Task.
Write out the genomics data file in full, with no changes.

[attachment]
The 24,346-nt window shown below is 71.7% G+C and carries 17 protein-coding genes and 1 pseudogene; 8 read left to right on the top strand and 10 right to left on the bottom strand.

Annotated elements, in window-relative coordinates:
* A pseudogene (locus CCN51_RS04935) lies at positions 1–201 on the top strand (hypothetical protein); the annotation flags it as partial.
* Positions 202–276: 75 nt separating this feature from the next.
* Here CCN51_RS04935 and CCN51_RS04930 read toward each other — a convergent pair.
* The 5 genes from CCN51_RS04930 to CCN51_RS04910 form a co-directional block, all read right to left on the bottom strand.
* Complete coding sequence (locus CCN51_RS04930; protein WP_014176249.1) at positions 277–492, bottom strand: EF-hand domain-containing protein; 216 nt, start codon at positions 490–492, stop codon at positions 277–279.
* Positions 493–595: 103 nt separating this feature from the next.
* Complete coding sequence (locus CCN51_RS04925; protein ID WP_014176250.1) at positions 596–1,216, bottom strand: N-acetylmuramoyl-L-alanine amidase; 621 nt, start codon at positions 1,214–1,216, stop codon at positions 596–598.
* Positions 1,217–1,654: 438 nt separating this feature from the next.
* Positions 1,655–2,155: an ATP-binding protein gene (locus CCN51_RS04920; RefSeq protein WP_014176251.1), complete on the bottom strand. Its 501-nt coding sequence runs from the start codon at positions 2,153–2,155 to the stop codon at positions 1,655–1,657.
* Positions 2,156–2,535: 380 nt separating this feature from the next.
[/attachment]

The 24,346-nt window shown below is 71.7% G+C and carries 17 protein-coding genes and 1 pseudogene; 8 read left to right on the top strand and 10 right to left on the bottom strand.

Annotated elements, in window-relative coordinates:
* A pseudogene (locus CCN51_RS04935) lies at positions 1–201 on the top strand (hypothetical protein); the annotation flags it as partial.
* Positions 202–276: 75 nt separating this feature from the next.
* Here CCN51_RS04935 and CCN51_RS04930 read toward each other — a convergent pair.
* The 5 genes from CCN51_RS04930 to CCN51_RS04910 form a co-directional block, all read right to left on the bottom strand.
* Complete coding sequence (locus CCN51_RS04930; protein WP_014176249.1) at positions 277–492, bottom strand: EF-hand domain-containing protein; 216 nt, start codon at positions 490–492, stop codon at positions 277–279.
* Positions 493–595: 103 nt separating this feature from the next.
* Complete coding sequence (locus CCN51_RS04925; protein ID WP_014176250.1) at positions 596–1,216, bottom strand: N-acetylmuramoyl-L-alanine amidase; 621 nt, start codon at positions 1,214–1,216, stop codon at positions 596–598.
* Positions 1,217–1,654: 438 nt separating this feature from the next.
* Positions 1,655–2,155: an ATP-binding protein gene (locus CCN51_RS04920; RefSeq protein WP_014176251.1), complete on the bottom strand. Its 501-nt coding sequence runs from the start codon at positions 2,153–2,155 to the stop codon at positions 1,655–1,657.
* Positions 2,156–2,535: 380 nt separating this feature from the next.